On a more lighthearted note, the accessories store offers a broken window decal that makes the left rear window look like the window that shattered at the Cybertruck reveal. Called the “Cybertruck OMFG Decal,” it goes over the production truck’s rear window and costs $55 — in case you missed out on getting one of the $35 T-shirts that cashed in on the faux pas.
The Cybertruck is bullet-resistant.
This is a comedown from earlier claims of being bulletproof, but it still doesn’t make sense to heed this boast. Armor resistance is rated in levels so that everyone understands what kind of bullets a “bulletproof” object can stop. When we write about an Inkas truck, like its J76 Toyota Land Cruiser, we say, for example, “The armor bits start with BR6-level plating that surrounds the entire passenger cell with ballistic steel at a minimum thickness of 0.3 inches (41mm), plus armored skid plating that doubles as a blast shield.” (BR6 armor can stop rifle rounds in modern high-power calibers.) The Cybertruck’s 301 stainless steel stainless steel isn’t ballistic steel, but videos have shown the 3-mm-thick panels can stop off-the-shelf 9mm or .45-caliber. Great. But the windows can’t. And there are other kinds of bullets.
The Cybertruck has greater “torsional stiffness than a McLaren P1.”
A useless measure. Any automaker can make a vehicle stiffer than a McLaren P1. Given enough time to order enough steel, you could make a structure stiffer than a McLaren P1, given enough time in your own garage to do so. Trophy Trucks aren’t stiffer than a McLaren P1, but their suspensions are amazing. The Tesla’s test will be how well the adaptive suspension keeps occupants from realizing the Cybertruck is stiffer than a McLaren P1. We don’t doubt Tesla has done its homework in that regard.
The Cybertruck’s low center of gravity makes it unlikely to roll over.
Name a battery-electric vehicle for which this isn’t true when compared to traditional ICE vehicles in its class. Besides, a billion hours of dashcam videos on YouTube should prove to everyone that Sunday drivers and everyday physics can make the wildest things happen. Everything can roll over. Anywhere. But hey, the Model X was the first SUV to ace the NHTSA’s crash test regime, partly thanks to its resistance to rolling over.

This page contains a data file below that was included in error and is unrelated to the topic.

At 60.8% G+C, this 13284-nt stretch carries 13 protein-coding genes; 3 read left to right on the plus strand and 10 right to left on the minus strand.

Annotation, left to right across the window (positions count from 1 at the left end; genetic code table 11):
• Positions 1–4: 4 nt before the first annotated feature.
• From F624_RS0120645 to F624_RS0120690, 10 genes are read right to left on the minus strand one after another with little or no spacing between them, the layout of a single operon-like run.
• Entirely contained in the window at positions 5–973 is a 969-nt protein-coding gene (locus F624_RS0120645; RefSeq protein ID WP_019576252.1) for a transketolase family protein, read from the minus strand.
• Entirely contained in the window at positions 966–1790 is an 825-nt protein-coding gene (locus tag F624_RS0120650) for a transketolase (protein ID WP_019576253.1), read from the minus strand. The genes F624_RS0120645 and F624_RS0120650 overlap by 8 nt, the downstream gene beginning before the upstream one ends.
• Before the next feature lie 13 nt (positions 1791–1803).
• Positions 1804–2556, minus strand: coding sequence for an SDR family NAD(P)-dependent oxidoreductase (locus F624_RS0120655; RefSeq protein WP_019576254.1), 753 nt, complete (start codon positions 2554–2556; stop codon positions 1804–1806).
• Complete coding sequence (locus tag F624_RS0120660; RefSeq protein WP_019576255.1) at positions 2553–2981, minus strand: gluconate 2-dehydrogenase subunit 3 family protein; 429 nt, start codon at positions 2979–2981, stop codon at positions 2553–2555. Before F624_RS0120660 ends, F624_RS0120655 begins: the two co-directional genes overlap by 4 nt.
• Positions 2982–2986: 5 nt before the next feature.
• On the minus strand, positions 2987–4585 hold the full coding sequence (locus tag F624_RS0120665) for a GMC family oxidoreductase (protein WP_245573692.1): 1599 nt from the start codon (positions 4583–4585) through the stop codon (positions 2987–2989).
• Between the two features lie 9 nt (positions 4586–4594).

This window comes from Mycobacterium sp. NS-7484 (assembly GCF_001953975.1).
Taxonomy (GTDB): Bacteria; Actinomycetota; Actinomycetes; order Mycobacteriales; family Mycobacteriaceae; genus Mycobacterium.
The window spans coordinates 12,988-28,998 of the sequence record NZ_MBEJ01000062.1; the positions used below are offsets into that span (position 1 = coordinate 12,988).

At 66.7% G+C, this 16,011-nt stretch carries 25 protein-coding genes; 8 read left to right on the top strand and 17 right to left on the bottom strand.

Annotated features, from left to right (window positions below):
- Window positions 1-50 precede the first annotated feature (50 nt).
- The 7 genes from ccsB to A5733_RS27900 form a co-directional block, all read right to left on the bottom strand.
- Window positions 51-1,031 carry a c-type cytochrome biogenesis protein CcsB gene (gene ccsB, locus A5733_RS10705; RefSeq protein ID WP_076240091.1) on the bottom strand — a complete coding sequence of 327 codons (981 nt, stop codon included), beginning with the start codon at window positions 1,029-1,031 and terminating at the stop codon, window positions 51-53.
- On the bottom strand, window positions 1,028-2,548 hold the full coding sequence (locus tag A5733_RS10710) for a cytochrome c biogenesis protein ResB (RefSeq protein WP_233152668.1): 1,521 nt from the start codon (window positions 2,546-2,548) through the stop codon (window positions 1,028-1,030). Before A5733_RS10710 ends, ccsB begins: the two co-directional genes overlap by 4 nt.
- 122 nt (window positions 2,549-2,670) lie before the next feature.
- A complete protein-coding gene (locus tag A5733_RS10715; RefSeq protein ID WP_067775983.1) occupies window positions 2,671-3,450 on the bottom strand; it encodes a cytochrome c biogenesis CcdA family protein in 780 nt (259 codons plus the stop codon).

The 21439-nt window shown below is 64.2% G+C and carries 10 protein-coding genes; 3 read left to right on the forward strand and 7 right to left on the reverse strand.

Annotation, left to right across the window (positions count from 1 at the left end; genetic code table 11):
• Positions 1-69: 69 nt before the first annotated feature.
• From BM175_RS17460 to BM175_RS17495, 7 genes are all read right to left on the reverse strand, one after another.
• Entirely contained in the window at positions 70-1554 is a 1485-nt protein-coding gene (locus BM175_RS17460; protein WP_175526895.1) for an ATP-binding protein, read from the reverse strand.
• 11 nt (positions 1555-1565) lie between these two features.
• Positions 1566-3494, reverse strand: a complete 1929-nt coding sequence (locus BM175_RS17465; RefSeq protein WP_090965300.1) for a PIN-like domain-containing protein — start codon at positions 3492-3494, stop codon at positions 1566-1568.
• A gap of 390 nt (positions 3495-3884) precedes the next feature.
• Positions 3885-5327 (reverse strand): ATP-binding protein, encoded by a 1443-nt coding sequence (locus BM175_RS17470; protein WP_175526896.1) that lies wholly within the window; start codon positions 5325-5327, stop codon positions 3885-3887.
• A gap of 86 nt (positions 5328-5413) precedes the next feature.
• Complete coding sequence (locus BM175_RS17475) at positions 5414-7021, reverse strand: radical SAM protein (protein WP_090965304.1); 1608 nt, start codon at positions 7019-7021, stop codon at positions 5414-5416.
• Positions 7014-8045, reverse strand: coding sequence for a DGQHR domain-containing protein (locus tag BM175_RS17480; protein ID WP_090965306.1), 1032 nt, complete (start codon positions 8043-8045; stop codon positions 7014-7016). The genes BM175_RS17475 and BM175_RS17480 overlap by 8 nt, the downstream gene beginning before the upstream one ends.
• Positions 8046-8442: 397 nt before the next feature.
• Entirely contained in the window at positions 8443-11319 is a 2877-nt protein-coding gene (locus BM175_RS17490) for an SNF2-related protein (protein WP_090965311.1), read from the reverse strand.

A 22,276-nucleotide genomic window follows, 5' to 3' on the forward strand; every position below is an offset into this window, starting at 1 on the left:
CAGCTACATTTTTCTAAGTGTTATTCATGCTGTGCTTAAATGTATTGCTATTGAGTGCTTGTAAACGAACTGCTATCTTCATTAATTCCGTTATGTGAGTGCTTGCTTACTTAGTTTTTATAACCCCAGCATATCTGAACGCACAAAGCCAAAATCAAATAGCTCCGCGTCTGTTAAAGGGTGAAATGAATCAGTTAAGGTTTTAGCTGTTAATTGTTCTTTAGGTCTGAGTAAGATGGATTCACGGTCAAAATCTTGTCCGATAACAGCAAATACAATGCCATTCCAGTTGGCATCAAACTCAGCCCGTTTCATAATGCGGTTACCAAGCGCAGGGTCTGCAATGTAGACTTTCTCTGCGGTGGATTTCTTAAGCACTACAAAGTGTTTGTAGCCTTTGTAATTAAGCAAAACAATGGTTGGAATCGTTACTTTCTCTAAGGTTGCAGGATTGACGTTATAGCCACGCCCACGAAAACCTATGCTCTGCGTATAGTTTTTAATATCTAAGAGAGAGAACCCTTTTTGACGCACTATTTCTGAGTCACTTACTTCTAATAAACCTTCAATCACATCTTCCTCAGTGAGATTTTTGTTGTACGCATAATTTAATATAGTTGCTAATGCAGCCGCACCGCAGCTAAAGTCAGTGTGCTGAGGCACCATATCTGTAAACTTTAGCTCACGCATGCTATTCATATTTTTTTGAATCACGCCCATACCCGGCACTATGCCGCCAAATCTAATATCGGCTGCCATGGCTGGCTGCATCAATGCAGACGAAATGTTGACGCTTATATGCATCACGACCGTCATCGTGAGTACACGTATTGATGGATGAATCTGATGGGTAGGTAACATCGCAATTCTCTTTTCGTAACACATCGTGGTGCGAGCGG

The rear-view mirror is not only small, it won’t provide a view if the tonneau is covered unless it’s picking up a rear-view camera feed. We want to know what’s going on there.
The triangular shape of the side mirrors means less view of what’s behind. This could be exacerbated by the Cybertruck’s also-compromised three-quarter view. Patience and paying excellent attention can get around this. However, know where these designer side mirrors are going to suck? Towing. Traditional truck mirrors are big for reasons, one of them being the need to get the biggest and best view of the upper rear corner of whatever you’re pulling. Going to want a limber neck and shoulders to get the best view.
At the reveal, there was going to be a six-seater version or option that replaced the two front seats with a bench. What’s up with that?
Will the locking front differential be automatically operated only, or driver-selectable? And what kind of brake-based torque vectoring programs will be available to the AWD and base trims, if any?
What’s the rear headroom like?
The Cybertruck’s charging port door is on the rear edge of the driver’s side rear wheel arch. Two Cybertrucks pulling trailers drive into a Supercharger station. That’s it. That’s the whole joke. Now what?
Vehicles over 6,000 pounds that are used mostly for business get an IRS tax benefit deduction. The Cybertruck AWD weighs 6,603 pounds, the Cyberbeast weighs 6,843 pounds. Are we going to see a bunch of these in work fleets? Because we can definitely see realtors in certain areas of the country picking up a bunch of these (Looking at you, Scottsdale).
We’re also expecting an 18-inch wheel option. How much will it change the price and how will that affect range, assuming it comes?
Will Tesla’s $2,975 Basecamp tent destroy appetite for the $24,000 Space Camper or $54,995 Cyberlandr?
That’s a wrap
As we mused when Tesla announced wraps for the Model 3 and Model Y, the Cybertruck will offer wraps. Incredibly, these are the same price or less expensive for the Cybertruck than for the sedan and crossover. A clear satin paint film for the Cybertruck costs the same $5,000, black or white paint films are $6,500, which is $1,000 less than the same monochromes for the cars.